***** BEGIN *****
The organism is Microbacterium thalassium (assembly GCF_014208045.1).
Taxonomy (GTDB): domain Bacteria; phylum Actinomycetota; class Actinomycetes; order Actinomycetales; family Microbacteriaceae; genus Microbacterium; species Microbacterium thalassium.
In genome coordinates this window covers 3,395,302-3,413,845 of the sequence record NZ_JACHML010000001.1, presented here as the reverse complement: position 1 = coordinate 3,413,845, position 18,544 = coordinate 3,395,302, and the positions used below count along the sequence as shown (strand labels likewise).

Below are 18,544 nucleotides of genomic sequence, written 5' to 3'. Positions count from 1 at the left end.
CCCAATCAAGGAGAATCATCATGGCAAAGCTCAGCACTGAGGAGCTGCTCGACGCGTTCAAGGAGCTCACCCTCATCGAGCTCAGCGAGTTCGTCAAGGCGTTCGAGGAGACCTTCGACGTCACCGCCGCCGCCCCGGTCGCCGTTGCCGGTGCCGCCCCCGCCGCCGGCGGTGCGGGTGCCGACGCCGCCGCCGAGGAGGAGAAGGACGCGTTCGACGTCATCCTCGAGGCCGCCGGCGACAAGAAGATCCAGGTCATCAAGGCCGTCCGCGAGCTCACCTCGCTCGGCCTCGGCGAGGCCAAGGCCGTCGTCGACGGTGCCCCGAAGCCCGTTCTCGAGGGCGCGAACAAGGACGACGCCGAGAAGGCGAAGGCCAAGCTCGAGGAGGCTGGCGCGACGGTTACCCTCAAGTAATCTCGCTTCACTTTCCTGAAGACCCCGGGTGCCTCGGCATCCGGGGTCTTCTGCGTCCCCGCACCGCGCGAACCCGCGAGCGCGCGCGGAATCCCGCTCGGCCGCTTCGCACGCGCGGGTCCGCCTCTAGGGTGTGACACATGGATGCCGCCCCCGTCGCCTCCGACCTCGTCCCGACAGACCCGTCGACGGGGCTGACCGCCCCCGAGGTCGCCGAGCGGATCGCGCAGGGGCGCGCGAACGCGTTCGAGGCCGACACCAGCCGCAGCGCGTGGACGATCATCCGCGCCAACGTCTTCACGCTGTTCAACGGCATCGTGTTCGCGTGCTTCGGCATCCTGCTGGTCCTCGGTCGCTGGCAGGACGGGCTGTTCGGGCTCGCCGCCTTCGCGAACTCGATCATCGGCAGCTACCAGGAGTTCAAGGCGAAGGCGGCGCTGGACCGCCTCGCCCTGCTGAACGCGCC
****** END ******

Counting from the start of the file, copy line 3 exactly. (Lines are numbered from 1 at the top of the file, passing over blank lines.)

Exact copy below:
In genome coordinates this window covers 3,395,302-3,413,845 of the sequence record NZ_JACHML010000001.1, presented here as the reverse complement: position 1 = coordinate 3,413,845, position 18,544 = coordinate 3,395,302, and the positions used below count along the sequence as shown (strand labels likewise).